Siemens ACS-64 Amtrak Cities Sprinter locomotive (Photo: David Lustig).

USA: The first of 70 electric locomotives being built to operate Amtrak services in the Northeast Corridor was rolled out at the Siemens plant in Sacramento on May 13.

The locomotive was officially handed over to Amtrak President & CEO Joseph Boardman by the President of Siemens Rail Systems USA Michael Cahill, in a ceremony attended by Deputy Federal Railroad Administrator Karen Hedlund.

Ordered at a cost of US$466m, financed by an FRA loan, the ACS-64 Amtrak Cities Sprinter locomotives are a key component of Amtrak's comprehensive Fleet Strategy Plan. They will haul Northeast Regional trains on the Washington - New York - Boston route at up to 200 km/h and Keystone Service trains between Philadelphia to Harrisburg at up to 177 km/h, as well as long-distance trains using the Northeast Corridor. The new locomotives are intended to replace Amtrak's ageing AEM-7 locos, which have each clocked up between 5·5 and 7 million km over the past 35 years.

Derived from Siemens' modular Vectron family, the 6·4 MW Bo-Bo locomotives are being assembled in Sacramento using parts from the company's plants at Norwood in Ohio, Alpharetta in Georgia and Richland, Mississippi, as well as components supplied by 69 firms across 23 states. The locos will be fitted with regenerative braking, which Amtrak estimates will cut its energy consumption by 3 billion kWh, saving $300m over 20 years.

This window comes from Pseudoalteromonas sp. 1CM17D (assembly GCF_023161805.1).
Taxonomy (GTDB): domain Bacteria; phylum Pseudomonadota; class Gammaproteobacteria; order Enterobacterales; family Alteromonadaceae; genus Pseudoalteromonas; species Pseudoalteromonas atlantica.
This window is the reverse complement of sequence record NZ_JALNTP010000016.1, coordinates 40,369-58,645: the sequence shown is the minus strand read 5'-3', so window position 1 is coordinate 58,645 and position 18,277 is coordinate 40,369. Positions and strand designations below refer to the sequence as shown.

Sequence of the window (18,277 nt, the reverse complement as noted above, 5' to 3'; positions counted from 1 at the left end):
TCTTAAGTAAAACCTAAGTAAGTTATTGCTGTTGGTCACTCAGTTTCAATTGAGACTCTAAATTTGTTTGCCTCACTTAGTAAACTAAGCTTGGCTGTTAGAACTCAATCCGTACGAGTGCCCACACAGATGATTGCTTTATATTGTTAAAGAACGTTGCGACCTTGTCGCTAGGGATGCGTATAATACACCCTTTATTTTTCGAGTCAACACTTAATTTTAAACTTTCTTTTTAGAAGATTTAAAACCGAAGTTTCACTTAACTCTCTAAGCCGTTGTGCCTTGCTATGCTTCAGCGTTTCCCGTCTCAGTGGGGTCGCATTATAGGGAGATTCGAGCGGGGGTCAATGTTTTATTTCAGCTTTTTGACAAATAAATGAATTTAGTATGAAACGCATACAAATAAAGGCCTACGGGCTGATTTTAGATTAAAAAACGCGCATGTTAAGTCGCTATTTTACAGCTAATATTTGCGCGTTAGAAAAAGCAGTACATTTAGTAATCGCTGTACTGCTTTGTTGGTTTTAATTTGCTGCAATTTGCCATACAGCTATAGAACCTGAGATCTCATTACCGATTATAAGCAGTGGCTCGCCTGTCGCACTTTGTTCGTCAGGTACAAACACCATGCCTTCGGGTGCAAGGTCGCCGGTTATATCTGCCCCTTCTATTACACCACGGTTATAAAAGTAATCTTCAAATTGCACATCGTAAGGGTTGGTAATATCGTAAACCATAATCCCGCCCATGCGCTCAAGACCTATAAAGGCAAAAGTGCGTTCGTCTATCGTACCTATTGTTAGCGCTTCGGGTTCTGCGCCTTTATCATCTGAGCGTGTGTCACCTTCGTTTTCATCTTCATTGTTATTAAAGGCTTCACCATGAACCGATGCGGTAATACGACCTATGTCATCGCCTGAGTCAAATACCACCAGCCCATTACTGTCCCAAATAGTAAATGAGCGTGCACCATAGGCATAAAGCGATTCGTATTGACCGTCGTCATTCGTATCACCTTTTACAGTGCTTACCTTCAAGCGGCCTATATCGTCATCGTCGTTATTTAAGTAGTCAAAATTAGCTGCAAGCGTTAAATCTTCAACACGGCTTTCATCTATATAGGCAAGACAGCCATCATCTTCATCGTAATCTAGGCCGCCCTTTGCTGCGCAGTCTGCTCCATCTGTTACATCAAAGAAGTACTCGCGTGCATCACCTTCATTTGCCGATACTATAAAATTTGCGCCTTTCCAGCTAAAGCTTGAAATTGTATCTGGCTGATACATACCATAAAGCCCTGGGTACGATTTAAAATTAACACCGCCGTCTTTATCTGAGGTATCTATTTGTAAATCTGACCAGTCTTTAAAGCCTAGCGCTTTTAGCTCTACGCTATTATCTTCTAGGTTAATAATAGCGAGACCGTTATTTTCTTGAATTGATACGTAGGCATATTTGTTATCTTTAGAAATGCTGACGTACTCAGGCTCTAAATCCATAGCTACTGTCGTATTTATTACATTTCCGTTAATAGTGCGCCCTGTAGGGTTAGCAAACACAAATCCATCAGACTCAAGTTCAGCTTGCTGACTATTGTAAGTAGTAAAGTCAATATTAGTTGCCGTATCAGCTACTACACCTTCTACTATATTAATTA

The first three locomotives are expected to enter service in the autumn, following an extensive testing programme. Two will spend the summer at the Transportation Technology Center in Pueblo, Colorado, with the third running on the Northeast Corridor. Production of the remaining units will then ramp up, with deliveries running at one loco a month until 2016.

'The new Amtrak locomotives will help power the economic future of the Northeast region, provide more reliable and efficient service for passengers and support the rebirth of rail manufacturing in America', said Boardman. Hedlund added that the investment would create and preserve jobs 'in 60 cities across the country'.